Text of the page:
Man guilty over Forfar pensioner fatal hit and run
A hit and run driver who mowed down and killed an 89-year-old man has admitted causing death by dangerous driving.
Paul Mowatt took a handful of pills shortly before running down Kenneth Robertson, who was out on an evening stroll in Forfar, in August 2013.
The 34-year-old left the scene, but returned shortly afterwards and was heard saying "I have hit somebody".
Mr Robertson was badly injured and died in hospital two weeks later.
Mowatt was traced, leading to his appearance at the High Court in Glasgow.
The court heard that Mowatt had picked up his friend Shona Laird and her young child in Forfar on 30 August,2013, despite her seeing him smoke what she believed to be a cannabis joint before they got in the car.
As he drove, he then swallowed a number of what appeared to be blue Valium pills, and was described as looking "dopey".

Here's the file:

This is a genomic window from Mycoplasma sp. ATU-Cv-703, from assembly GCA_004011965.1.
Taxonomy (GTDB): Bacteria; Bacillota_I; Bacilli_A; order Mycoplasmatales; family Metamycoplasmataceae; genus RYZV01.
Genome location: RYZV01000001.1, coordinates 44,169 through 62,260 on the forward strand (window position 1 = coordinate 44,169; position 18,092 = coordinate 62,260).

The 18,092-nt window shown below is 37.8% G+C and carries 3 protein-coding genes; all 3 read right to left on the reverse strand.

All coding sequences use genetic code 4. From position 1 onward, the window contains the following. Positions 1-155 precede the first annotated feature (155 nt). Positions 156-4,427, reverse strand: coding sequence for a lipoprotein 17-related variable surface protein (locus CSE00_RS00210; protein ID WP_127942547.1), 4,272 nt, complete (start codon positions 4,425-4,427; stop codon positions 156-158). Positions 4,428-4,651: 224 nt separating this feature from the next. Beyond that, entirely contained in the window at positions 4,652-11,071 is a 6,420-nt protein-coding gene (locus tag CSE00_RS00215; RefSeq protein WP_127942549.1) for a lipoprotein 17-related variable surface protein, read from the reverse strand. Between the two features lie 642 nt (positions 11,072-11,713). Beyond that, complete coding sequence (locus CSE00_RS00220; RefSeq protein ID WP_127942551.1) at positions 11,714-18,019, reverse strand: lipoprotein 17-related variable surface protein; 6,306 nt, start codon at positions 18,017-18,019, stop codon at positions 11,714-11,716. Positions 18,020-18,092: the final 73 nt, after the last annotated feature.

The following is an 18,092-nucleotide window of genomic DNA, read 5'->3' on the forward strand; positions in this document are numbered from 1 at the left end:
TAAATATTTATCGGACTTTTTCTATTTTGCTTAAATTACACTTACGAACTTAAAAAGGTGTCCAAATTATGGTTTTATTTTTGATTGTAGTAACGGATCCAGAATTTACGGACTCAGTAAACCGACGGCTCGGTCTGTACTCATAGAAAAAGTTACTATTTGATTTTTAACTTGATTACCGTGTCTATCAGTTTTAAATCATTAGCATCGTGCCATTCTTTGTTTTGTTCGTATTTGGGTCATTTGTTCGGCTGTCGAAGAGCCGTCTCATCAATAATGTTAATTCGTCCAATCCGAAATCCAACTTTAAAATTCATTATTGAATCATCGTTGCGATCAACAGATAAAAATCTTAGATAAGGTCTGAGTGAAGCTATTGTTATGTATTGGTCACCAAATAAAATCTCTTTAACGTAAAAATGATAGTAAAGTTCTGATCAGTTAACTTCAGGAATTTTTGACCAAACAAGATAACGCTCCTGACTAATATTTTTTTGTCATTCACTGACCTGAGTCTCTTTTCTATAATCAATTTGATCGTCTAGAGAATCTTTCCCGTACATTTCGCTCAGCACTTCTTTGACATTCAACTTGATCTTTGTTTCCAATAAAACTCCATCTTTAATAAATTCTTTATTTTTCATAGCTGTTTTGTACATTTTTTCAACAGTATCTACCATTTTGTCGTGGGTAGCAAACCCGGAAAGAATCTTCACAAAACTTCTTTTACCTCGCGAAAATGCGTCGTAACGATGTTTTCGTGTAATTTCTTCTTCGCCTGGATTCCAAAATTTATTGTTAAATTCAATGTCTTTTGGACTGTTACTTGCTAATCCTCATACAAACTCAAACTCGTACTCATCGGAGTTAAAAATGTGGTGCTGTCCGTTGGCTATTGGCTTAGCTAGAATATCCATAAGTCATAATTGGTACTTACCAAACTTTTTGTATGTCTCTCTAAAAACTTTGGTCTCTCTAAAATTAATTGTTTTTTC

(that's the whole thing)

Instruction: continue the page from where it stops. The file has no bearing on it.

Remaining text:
Miss Laird saw Mr Robertson walking towards them on the B9113 Forfar to Montrose road, and then heard several thumps on her side of the car.
She told Mowatt that she thought they had hit someone, to which he replied: "I think it was a post."
Prosecutor David Nicolson said Mowatt turned back to the scene of the collision, and saw people rushing to help the stricken pensioner. He was heard to swear and say "I have hit somebody" before moving off again.
A couple later called police after being "extremely alarmed" by Mowatt's erratic driving as he swerved around on the A90 road to Dundee.
Mr Robertson was meanwhile rushed to hospital with significant leg fractures as well as injuries to his neck and ribs.
He died of a large stroke on 22 September, just short of his 90th birthday.
Officers tracked down Mowatt, who told them he initially thought he had hit a deer.
Jonathan Crowe, defending, told the court his client had "lost everything" as a result of a serious motorcycle crash 10 years ago, and had "turned to drugs for solace and to self-medicate".
Sentence was deferred until 4 March at the High Court in Aberdeen, and Mowatt was remanded in custody.